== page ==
Kevin Rudd picked the winner of the Melbourne Cup – Shocking – ensuring that any journalists struggling to come up with things to write could at least take heart that their piece will have an appropriately dumb heading – something like “Rudd’s Shocking Interest Rate Rise”.
Incidentally the last time Rudd picked the winner of the cup – 2007 – the Reserve Bank also lifted interest rates. Back then of course it was used by Rudd to skewer Howard; this time as PM, he is the one who has to do the defending. Fortunately the RBA statement did most of the work for him.
Worried about the stimulus not being drawn back? Try this from Glenn Stevens:
Economic conditions in Australia have been stronger than expected and measures of confidence have recovered. Some spending has probably been brought forward by the various policy initiatives. With those effects now diminishing, these areas of demand may soften somewhat.
“those effects now diminishing”; “demand may soften” all point to the RBA not being worried that the fiscal stimulus is overheating the economy.
What about the stimulus putting pressure on inflation?
Inflation has been declining for the past year. In underlying terms, inflation should continue to moderate in the near term, but now will probably not fall as far as earlier thought. Headline CPI inflation on a year-ended basis has been unusually low because of temporary factors, and will probably rise somewhat over the coming year. Both CPI and underlying inflation are expected to be consistent with the target in 2010.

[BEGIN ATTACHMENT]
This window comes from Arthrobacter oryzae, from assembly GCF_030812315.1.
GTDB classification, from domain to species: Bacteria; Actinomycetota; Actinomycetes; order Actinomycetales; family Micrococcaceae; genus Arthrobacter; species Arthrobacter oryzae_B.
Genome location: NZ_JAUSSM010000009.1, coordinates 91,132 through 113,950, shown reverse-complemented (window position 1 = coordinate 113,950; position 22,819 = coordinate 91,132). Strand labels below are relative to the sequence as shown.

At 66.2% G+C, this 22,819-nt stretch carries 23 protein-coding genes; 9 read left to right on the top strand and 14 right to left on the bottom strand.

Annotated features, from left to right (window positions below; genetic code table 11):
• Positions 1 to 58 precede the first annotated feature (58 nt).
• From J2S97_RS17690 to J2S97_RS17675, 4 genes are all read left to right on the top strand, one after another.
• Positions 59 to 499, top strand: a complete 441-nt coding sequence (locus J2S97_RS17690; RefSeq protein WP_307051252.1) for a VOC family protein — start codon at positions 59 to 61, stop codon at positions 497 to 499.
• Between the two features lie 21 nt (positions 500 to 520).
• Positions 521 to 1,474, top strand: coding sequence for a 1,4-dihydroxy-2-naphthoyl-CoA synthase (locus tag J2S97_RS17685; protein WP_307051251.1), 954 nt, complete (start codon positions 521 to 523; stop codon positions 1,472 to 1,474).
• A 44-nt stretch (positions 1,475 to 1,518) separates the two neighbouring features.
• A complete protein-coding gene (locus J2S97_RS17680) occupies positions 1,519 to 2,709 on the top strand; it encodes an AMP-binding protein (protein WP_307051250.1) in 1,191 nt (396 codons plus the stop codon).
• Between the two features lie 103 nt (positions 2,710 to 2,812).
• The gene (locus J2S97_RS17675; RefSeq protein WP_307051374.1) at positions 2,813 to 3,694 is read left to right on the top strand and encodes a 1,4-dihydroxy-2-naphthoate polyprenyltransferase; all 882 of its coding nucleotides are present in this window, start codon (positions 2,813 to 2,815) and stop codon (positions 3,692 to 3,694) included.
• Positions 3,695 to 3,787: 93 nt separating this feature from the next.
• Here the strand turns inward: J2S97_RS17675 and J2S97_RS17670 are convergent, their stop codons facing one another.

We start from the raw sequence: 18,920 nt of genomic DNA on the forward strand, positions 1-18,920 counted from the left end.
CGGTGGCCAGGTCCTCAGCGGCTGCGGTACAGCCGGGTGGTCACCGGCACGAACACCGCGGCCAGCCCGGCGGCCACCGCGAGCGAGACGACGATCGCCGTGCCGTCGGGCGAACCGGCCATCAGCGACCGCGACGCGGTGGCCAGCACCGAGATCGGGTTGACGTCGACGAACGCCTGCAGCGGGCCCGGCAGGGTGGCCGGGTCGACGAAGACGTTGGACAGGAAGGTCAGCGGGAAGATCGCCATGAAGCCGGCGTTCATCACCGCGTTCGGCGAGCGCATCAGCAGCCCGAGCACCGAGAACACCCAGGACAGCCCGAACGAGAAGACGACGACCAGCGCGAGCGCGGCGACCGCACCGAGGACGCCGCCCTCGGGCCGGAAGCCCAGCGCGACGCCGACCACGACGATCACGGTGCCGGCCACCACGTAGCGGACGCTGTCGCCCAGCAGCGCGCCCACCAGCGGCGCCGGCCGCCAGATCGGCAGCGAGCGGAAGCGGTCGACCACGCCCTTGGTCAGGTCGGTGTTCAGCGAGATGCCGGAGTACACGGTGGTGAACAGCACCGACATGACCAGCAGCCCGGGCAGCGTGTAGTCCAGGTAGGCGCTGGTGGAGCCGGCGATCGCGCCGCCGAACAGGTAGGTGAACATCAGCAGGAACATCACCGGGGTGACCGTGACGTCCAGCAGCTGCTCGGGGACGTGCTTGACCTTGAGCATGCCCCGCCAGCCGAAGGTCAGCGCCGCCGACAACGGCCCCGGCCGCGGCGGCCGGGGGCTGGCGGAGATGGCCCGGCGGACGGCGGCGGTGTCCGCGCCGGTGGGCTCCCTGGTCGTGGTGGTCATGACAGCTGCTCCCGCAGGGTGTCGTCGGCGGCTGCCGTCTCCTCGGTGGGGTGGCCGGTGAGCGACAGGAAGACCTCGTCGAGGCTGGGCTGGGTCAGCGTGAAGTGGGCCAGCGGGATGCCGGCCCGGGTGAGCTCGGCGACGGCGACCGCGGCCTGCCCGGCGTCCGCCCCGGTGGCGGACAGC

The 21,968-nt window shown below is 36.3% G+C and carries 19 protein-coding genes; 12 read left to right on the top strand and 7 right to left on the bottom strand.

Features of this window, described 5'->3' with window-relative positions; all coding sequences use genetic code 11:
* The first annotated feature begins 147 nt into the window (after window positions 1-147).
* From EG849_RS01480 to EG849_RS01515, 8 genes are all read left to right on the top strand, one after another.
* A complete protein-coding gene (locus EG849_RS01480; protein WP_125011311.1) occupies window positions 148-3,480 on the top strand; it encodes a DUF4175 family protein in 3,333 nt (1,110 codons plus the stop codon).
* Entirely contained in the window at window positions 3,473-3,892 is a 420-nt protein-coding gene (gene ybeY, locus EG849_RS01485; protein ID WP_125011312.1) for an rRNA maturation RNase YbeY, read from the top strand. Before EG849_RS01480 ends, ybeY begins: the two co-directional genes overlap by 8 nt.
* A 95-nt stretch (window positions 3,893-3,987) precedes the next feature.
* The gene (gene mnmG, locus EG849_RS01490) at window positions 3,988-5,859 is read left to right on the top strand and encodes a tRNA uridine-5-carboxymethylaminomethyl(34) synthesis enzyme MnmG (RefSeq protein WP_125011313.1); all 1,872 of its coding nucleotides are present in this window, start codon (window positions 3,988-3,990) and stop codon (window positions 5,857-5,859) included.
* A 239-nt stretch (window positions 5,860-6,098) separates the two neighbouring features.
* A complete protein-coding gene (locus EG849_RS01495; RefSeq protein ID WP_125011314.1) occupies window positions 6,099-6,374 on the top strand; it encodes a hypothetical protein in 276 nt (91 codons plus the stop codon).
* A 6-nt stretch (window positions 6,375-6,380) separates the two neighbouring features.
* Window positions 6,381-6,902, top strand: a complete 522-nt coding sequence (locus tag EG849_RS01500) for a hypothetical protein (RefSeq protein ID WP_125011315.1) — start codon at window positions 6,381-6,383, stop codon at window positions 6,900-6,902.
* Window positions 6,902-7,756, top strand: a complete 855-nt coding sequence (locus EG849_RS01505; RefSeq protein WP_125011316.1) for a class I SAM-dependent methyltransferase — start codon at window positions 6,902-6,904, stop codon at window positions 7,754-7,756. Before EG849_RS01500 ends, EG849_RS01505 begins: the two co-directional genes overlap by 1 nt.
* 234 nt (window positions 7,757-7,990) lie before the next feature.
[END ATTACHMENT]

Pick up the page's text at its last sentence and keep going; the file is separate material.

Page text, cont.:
Hmm, not much for Turnbull or Hockey to use there. In fact the entire statement gave them bugger all to work with – especially the last two sentences:
With the risk of serious economic contraction in Australia now having passed, the Board’s view is that it is prudent to lessen gradually the degree of monetary stimulus that was put in place when the outlook appeared to be much weaker. The adjustments at the October and November meetings will work to increase the sustainability of growth in economic activity and keep inflation consistent with the target over the years ahead.
The key phrase is “lesson gradually”, meaning don’t expect sharp and vicious rises in interest rates, and also highlighting that the rate is still at a level which will “work to increase the sustainability of economic growth” – ie it is still stimulating the economy. As Rory Robertson from Macquarie Bank told ABC news:
"At this early stage, the RBA is not trying to slow the economy, not trying to nip Australia's hard-fought economic recovery in the bud," he told ABC News Online. The RBA's objective simply is to edge up its policy rate towards more normal levels, from an emergency 3 per cent rate towards a still very, very low 4 per cent rate, for starters."
Remember that phrase “very, very low 4 percent” if you should hear a friend whinge about interest rates going up.
The graph on the right shows the RBA cash rate every month since September 1999.